Finally, there could be a surgical management bundle that would cover the initial surgery and a reimbursement cap or maximum for any follow-up on a yearly basis as needed for the initial surgical intervention.   This same model could also be tested for venous disease and other emergent and elective vascular traumas. 

Evidence-Based Care/Shared-Savings Model for Peripheral Vascular Insufficiency

The goal of this alternative payment demonstration would be to maximize functional limb salvage in patients with critical limb ischemia and to also maximize patient-based functional outcomes in patients with intermittent claudication from sub-critical vascular insufficiency, while minimizing total health care expenditures for this patient population. 

This shared savings payment model could be determined by using annual historical Medicare claims data for these two sets of patients.  For critical limb ischemic patients, their annual costs would include all revascularizations, both open and percutaneous surgical procedures, wound care and amputations, rehabilitation and nursing home facilities costs.  An analogous set of annual total costs could also be determined for claudicant patients.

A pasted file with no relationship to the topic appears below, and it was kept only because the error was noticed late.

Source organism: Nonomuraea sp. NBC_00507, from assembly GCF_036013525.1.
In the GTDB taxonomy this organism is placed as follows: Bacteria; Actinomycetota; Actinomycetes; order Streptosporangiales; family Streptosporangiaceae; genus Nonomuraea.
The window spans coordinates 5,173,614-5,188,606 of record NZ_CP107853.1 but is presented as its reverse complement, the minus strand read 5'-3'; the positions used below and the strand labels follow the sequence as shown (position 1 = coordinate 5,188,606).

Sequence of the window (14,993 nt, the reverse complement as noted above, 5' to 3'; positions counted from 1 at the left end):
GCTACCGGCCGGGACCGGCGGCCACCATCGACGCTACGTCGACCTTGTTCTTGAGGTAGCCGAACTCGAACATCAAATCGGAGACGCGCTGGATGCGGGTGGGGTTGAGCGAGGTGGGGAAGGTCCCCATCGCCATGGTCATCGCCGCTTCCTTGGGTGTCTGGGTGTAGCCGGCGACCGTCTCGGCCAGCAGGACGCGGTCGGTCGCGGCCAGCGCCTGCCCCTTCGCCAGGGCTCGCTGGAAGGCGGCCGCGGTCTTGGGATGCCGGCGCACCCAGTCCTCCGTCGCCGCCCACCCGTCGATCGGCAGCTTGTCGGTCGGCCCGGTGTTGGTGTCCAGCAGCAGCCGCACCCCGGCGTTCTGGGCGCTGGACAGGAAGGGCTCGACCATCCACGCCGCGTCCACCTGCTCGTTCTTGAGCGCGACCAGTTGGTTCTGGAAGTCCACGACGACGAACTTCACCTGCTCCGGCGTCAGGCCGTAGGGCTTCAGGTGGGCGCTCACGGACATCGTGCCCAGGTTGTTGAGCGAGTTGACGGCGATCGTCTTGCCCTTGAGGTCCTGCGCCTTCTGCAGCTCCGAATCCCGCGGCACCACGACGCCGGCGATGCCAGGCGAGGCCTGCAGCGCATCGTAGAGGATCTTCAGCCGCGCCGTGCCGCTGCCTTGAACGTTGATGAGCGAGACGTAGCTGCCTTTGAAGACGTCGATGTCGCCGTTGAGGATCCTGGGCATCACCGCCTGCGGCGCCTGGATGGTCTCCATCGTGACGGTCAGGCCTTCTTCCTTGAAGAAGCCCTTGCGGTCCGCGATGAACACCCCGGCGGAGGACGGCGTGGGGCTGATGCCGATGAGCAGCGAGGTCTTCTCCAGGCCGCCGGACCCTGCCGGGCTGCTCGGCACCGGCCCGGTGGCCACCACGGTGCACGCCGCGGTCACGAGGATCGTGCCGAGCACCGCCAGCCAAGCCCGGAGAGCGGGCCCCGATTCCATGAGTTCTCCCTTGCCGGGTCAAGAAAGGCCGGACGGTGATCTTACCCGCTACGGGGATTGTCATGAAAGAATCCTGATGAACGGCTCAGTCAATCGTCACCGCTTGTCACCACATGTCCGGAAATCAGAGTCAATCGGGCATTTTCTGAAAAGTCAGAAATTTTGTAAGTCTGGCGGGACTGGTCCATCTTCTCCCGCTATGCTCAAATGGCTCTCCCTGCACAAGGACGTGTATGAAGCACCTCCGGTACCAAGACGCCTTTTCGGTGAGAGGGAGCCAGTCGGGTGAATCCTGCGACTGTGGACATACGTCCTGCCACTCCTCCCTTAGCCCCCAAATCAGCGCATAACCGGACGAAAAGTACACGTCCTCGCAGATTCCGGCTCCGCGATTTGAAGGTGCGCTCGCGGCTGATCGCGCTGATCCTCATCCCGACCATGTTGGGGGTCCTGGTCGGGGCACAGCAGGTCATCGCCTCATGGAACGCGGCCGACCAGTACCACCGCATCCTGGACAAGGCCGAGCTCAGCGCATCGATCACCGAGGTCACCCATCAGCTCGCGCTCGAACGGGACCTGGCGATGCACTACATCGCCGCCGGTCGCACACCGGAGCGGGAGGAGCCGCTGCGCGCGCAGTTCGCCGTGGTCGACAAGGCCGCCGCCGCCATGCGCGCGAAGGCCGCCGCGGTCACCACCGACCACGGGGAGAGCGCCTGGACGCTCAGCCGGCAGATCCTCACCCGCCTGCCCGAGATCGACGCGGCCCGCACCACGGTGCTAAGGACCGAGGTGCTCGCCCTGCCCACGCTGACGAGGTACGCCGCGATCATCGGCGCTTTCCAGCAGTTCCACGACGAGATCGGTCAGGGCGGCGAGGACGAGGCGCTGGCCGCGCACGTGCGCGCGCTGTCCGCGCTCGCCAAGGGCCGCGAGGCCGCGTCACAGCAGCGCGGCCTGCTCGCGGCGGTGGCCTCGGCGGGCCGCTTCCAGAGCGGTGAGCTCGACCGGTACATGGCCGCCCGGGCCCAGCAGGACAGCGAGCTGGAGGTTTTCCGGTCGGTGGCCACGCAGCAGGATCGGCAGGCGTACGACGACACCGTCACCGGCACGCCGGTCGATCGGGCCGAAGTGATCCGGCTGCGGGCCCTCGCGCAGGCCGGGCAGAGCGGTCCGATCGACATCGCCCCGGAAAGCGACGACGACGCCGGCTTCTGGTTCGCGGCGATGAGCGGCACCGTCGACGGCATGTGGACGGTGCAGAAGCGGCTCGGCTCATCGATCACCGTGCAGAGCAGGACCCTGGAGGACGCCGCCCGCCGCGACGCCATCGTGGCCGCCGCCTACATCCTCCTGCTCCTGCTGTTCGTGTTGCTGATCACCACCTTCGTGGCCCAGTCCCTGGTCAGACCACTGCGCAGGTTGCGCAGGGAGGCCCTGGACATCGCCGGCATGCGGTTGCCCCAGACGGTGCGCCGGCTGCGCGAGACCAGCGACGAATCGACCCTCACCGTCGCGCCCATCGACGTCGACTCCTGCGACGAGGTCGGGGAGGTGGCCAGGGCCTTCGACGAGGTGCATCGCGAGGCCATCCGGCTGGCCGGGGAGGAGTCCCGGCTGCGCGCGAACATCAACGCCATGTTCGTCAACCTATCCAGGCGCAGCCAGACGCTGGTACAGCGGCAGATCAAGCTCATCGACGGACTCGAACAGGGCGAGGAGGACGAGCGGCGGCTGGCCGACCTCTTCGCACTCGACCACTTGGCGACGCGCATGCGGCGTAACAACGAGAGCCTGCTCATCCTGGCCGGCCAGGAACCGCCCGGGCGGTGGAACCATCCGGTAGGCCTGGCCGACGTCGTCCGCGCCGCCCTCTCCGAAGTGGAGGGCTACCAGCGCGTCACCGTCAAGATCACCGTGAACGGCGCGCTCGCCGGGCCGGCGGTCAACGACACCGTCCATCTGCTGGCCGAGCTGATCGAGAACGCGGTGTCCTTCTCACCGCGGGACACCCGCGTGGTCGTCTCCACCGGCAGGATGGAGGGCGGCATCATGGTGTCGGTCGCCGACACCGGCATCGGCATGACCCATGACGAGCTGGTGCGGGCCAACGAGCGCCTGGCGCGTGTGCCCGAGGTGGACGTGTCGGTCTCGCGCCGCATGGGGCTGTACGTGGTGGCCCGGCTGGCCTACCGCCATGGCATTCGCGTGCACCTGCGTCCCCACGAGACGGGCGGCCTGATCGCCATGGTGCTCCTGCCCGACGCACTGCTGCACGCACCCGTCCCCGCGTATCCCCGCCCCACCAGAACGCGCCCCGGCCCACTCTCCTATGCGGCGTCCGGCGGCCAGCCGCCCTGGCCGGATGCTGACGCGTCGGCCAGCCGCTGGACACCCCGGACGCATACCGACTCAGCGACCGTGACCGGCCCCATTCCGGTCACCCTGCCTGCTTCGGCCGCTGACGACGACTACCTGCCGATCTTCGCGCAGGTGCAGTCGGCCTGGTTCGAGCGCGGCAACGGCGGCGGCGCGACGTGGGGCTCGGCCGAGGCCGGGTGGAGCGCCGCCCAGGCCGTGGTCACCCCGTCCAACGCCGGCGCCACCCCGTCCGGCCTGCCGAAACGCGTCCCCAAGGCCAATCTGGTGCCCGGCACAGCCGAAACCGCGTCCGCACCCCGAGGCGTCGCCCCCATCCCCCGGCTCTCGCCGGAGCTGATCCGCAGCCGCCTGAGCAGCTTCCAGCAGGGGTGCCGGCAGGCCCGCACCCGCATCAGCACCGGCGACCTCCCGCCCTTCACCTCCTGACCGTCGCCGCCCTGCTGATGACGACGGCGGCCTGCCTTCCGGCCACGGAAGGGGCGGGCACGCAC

As physicians accrue new patients, they would provide patients with what physicians consider to be evidence-based care.  All decisions regarding medical, interventional and surgical care would be based on an agreement between the patient and vascular surgeon. Two types of data would be initially collected: outcomes and quality data followed by total cost of care data, including physician costs and all facility costs.

In order for a physician to receive incentives for participating in this program, his or her quality data would need to meet or exceed published outcomes for critical limb ischemia and claudication.  If, and only if the quality outcomes results met the threshold, the difference between actual costs and historical costs would be determined.  If the actual costs for the year are less than historical costs, the physician would receive 75 percent of the difference, while the Medicare program would retain the remaining 25 percent.

Vascular Disease Specialist and Primary Care Physician Partnership (Specialist Managed Patient-Centered Medical Home)